My (finally) finished shawl

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Remember the new-old project I wrote about in January last year? My aim was to knit a pattern I found in the archives at Southampton which dated back to 1867.

Round Shetland Veil

I’ll admit it – the project did get put on hold a little. I ordered and received the yarn in January 2014, and did a couple of swatches to determine my needle size and to familiarise myself with the pattern. That didn’t go as well as I had expected – it was really easy to make mistakes with the cobweb yarn and I found I needed long stretches of time and complete silence to make progress. So when I went to Australia for my three-month Institutional Visit I accidentally-on-purpose left the poor shawl in the UK…

The guilt got a bit much so when I got back I promised I would work on it. I started with a vengeance in June 2014. I worked fairly steadily on it for about two months before getting distracted by a pretty cardigan, some sock yarn that just had to be knitted and then Christmas gifts. When January rolled around I resolved not to cast on any new projects until everything already on the needles was finished. I didn’t quite stick to that promise, but by March it was off the needles! Hurrah! Considering I worked on it on-and-off (although mostly off) for ten months it’s pretty small. It did grow when I blocked it, but it still didn’t look like much.

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Looks are deceptive. This shawl is actually a lot. It is 53 repeats of a four-row pattern. Each row started off taking 15 minutes and ended up taking 1 hour (the length of the row gradually increased). That’s 96 hours on the body of the shawl, 9 hours on the border, and 2 hours sewing it together. I spent 8 hours swatching,12 hours making a sample version in aran weight yarn, 1 hour researching and buying the yarn. That’s 128 hours embodied in one shawl before even taking into account the research I did about the shawl, its designer, and the history of knitting.

The shawl isn’t just my time, either. It represents multiple histories colliding into one another. There’s Mlle. Riego‘s time designing the shawl in 1867, and relatedly, the leisure-time of the upper-class ladies who knitted from this very pattern. Then there’s the time of the Shetland women who made lace-knitting what it is, whilst they worked the land in the 1840s and simultaneously knitted in order to make an income. It’s the time of fashions, first seen in the Victorian era but now experiencing a resurgence as knitting re-gains popularity. It’s the time of the wool – grown and sorted in Shetland, spun in Yorkshire, posted to Bristol. It’s the time taken to learn a skill and do it properly, rather than reaching for a quick fix or buying a mass-produced item.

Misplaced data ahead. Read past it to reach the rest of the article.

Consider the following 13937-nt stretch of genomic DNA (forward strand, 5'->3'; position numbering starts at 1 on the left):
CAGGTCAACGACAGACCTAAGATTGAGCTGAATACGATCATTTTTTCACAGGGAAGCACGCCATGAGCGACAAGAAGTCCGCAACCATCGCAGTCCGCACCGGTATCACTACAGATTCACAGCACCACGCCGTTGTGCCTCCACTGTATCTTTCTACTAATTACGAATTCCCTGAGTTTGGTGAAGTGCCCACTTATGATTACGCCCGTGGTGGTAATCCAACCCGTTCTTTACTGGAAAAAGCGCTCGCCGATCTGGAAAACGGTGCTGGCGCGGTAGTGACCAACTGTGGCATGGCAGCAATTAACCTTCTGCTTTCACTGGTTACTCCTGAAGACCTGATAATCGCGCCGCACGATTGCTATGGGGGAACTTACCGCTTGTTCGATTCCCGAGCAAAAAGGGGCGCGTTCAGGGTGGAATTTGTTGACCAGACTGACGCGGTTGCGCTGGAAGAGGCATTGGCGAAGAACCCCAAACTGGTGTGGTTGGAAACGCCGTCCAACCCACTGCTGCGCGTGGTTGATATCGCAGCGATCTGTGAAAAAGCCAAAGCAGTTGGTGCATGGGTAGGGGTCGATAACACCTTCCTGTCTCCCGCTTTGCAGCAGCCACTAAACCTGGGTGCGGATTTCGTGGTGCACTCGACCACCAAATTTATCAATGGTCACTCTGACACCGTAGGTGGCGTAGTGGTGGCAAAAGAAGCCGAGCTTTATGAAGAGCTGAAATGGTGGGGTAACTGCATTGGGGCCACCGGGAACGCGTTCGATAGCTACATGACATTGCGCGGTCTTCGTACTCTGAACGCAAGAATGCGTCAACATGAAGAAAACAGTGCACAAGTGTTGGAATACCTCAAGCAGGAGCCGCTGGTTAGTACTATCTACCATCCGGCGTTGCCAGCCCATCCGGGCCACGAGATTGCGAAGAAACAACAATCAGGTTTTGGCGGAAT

For something that’s only 4 months old, there’s a lot of history wrapped up in this little lace shawl. The process of making it taught me not only new knitting skills, but the histories and legacies of these skills too. I’m currently writing a couple of papers about what I learnt for publication, but between now and then I’ll do some short blog posts about some of the things I learned. Some of them are very practical and came from the process of knitting the shawl (such as the difference blocking lace work makes :-O), whilst others are more theoretical (such as how making can be considered as a qualitative method for social science research). For now, here are a few more photos of my finished shawl (Ravelled here).

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Open Mill Day at John Arbon

I’ve not felt much like writing on the blog recently. I’m in frantic writing mode with the PhD, and I’ve been keen not to waste writing energy on anything that isn’t the thesis. Sorry blog. Anyway, that isn’t to say that I’ve not been doing fun things too – quite the contrary. Given how all-encompassing the PhD can be I’ve been keener than ever to ensure weekends involve activities that can distract me from writing, writing, writing. A few weeks ago Colin and I drove down to South Molton for the John Arbon Mill open day. The event was really well organised; we were greeted by friendly staff, delicious homemade cakes, discounted yarn and fluff, and taken on a tour of the mill. We had a fabulous time learning about how wool goes from sheep to skein, and I can honestly say I had no idea there were so many stages involved in the production! I can’t remember all the technical names of the processes, and even if I could my descriptions wouldn’t be as good as John’s. So I’m going to use that as an excuse to stop writing and show off some photographs instead (I’ve also been learning to use a DSLR camera, and think I’m finally starting to get the hang of it…)

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Wonderwool 2015

On Saturday 26th April I headed up to Builth Wells with my boyfriend, mum and sister in tow to attend my second Wonderwool Wales festival!

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Fibre festivals are a fabulous place to pick up lots of gorgeous goodies from independent spinners and dyers. I often look (and lust) online over various skeins but am always a little wary of splashing my cash on something I’ve not had the chance to squish. Whereas when you get to these events everywhere you look there are people hugging skeins of yarn, poking, prodding, and sniffing fibre without a second thought. It’s lovely. These events also foster a lovely atmosphere, as people from all walks of life come together to indulge in a shared passion. There are Ravelry gatherings where online friends can meet in person, and plenty of stopping places for people to pause and share advice over coffee and cake. Some of our furrier friends are also usually present, and this year was no exception. Also at Wonderwool were two TOFT alpacas, plenty of sheep, and the fluffiest angora bunnies in all of Wales!